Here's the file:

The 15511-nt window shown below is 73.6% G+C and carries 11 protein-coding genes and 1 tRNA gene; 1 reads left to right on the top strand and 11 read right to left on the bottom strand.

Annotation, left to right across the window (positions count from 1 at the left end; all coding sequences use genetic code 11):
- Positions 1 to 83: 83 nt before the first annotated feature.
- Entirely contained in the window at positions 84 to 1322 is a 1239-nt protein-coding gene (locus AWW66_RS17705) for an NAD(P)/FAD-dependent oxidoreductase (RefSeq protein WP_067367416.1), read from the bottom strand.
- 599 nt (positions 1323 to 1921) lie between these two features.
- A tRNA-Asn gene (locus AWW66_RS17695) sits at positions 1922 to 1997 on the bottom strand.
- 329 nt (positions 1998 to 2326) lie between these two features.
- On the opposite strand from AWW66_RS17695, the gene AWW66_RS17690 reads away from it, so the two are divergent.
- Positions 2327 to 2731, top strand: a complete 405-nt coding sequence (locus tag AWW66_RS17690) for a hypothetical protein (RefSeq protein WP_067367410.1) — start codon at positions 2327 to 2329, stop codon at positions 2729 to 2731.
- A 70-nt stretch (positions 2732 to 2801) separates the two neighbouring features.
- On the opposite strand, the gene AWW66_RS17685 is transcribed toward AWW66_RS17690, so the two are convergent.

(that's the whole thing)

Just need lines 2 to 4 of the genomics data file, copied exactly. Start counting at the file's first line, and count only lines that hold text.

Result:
Annotation, left to right across the window (positions count from 1 at the left end; all coding sequences use genetic code 11):
- Positions 1 to 83: 83 nt before the first annotated feature.
- Entirely contained in the window at positions 84 to 1322 is a 1239-nt protein-coding gene (locus AWW66_RS17705) for an NAD(P)/FAD-dependent oxidoreductase (RefSeq protein WP_067367416.1), read from the bottom strand.